The supply demand numbers will likely remind us that we have a glut of wheat globally, and John Sanow of DTN says that means US Wheat remains overpriced compared to the global competition. He adds that he thinks that the corn supply demand report will remind everyone of the bearish underlying fundamental situation with corn in this country and globally, while the soybean supply/demand data will likely show the tighter than ever soybean stocks- and make the case for higher soybean prices this summer until we see the US soybean crop made. The soybean part of the report will likely show increases in soybean exports, as we already have bean exports lined up that exceed the projection made back in May, and there are 13 weeks to go in the current marketing year.
To refresh your memory of the May estimates for winter wheat in the
five states we mentioned above- here are the numbers from the May 12
More on that BBC Push to Find an Oklahoma Farm Family
~~~~~~~~~~~~~~~~~~~~~~~~~~~~~~~~~~~~~~~~~~We talked yesterday morning with Sarah Rubin, one of the producers for a British Reality TV show that wants to come to Oklahoma and place a couple of British teenagers with a farm family that has teenagers themselves. The idea is to offer a role model to these teens from the UK, and offer a view of parenting, Oklahoma style.
Ms. Rubin does a good job of explaining the show and the needs they have for a family. Click on the link below to read the story and hear her comments about the show "The World's Strictest Parents." I warned her that this is a very busy time of the year for people to stop and think and decide they would want to participate in something like this- but if you are interested or know of some families that would be prospects- please drop me a note- or email Sarah- here address is in the story linked below.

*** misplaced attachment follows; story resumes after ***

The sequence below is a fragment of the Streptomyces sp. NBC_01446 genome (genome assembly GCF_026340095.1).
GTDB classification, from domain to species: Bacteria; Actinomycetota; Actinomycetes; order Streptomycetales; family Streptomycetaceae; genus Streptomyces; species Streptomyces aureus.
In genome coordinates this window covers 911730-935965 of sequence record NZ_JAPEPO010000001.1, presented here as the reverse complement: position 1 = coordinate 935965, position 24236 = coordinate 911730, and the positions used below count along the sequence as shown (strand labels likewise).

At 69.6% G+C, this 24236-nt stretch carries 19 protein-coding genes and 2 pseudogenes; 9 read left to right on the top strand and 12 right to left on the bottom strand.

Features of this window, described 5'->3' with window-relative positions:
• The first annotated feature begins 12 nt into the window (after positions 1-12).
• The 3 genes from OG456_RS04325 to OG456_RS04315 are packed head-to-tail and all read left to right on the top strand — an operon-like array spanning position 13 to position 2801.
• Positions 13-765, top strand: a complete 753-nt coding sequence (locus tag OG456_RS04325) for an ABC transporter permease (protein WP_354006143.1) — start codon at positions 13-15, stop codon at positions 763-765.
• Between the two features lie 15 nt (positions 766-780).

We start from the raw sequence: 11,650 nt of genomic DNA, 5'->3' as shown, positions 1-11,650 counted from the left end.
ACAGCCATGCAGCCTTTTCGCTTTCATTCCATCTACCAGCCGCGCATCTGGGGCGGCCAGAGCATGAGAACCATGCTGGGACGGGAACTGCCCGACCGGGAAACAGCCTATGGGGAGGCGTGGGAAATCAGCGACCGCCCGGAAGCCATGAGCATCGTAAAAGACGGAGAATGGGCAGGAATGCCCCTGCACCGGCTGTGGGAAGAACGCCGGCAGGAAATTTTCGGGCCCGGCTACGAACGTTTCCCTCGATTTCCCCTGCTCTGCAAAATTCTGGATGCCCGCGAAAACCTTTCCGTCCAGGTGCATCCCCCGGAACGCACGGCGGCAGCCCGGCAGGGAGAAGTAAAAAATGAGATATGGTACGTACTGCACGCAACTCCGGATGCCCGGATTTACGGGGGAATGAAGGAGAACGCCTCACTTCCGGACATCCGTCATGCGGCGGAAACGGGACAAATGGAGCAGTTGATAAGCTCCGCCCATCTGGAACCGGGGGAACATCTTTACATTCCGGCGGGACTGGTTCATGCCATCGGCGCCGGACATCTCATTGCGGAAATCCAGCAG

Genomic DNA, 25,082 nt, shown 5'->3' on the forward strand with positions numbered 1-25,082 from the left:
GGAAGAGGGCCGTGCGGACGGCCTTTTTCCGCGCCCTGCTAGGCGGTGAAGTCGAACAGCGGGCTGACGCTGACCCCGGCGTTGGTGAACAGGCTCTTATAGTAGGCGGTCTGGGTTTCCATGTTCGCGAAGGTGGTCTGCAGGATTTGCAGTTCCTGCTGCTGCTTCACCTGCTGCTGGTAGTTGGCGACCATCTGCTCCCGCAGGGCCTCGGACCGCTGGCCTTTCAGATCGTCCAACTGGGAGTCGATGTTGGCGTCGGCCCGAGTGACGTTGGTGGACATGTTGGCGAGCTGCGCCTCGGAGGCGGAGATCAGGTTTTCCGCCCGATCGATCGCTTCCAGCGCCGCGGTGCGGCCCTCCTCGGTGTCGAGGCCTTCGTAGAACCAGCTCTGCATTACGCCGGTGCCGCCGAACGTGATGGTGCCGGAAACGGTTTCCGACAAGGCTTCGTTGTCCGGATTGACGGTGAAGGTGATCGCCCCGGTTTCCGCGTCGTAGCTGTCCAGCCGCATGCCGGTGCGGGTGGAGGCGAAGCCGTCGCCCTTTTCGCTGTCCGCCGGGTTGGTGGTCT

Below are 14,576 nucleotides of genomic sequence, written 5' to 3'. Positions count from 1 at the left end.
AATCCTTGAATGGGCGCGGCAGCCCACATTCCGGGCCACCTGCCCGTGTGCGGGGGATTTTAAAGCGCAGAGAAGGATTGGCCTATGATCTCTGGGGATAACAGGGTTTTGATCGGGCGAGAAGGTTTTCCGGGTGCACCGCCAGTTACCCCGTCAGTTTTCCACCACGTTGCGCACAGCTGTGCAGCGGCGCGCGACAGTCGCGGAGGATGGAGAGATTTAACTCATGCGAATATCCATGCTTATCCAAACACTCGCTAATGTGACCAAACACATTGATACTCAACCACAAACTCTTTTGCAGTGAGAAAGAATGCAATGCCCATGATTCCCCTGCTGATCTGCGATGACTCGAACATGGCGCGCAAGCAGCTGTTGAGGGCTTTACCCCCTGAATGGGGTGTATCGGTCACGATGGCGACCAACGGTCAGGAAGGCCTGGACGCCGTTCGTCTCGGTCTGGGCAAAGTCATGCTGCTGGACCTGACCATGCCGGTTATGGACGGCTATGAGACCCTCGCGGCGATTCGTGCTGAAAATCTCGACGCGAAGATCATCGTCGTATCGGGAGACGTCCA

It's one more way we can showcase who we are in the farm and ranch community- and put a human face on food and fiber production that will be seen both in England as well as here in the US.
Indirect Land Use Theory Attacked by Ag Groups in EPA Hearing
~~~~~~~~~~~~~~~~~~~~~~~~~~~~~~~~~~~~~~~~~~The Environmental Protection Agency held a hearing Tuesday on its proposed rule to determine the greenhouse gas emissions performance of biofuels. The hearing centered on a controversial theory called indirect land use change - which would penalize American ethanol for greenhouse gas emissions that result from land use changes around the world.
According to the theory, corn used for ethanol displaces other crops, like soybeans. As the theory goes, this causes farmers in other countries, such as Brazil, to cut down rainforests to grow soybeans and fill the demand. Dr. Mark Stowers, Vice President of Science and Technology for POET, told the hearing the rule is - flawed and has no basis in law or science. Stowers pointed out that - even the EPA has strong reservations about using such indirect land use change models. Stowers said indirect land use change theory uses speculative models and incorrect assumptions in an attempt to blame American farmers for deforestation in Brazil. Dr. Stowers also noted that the models have severe problems and limitations that have not been validated through appropriate sensitivity analysis.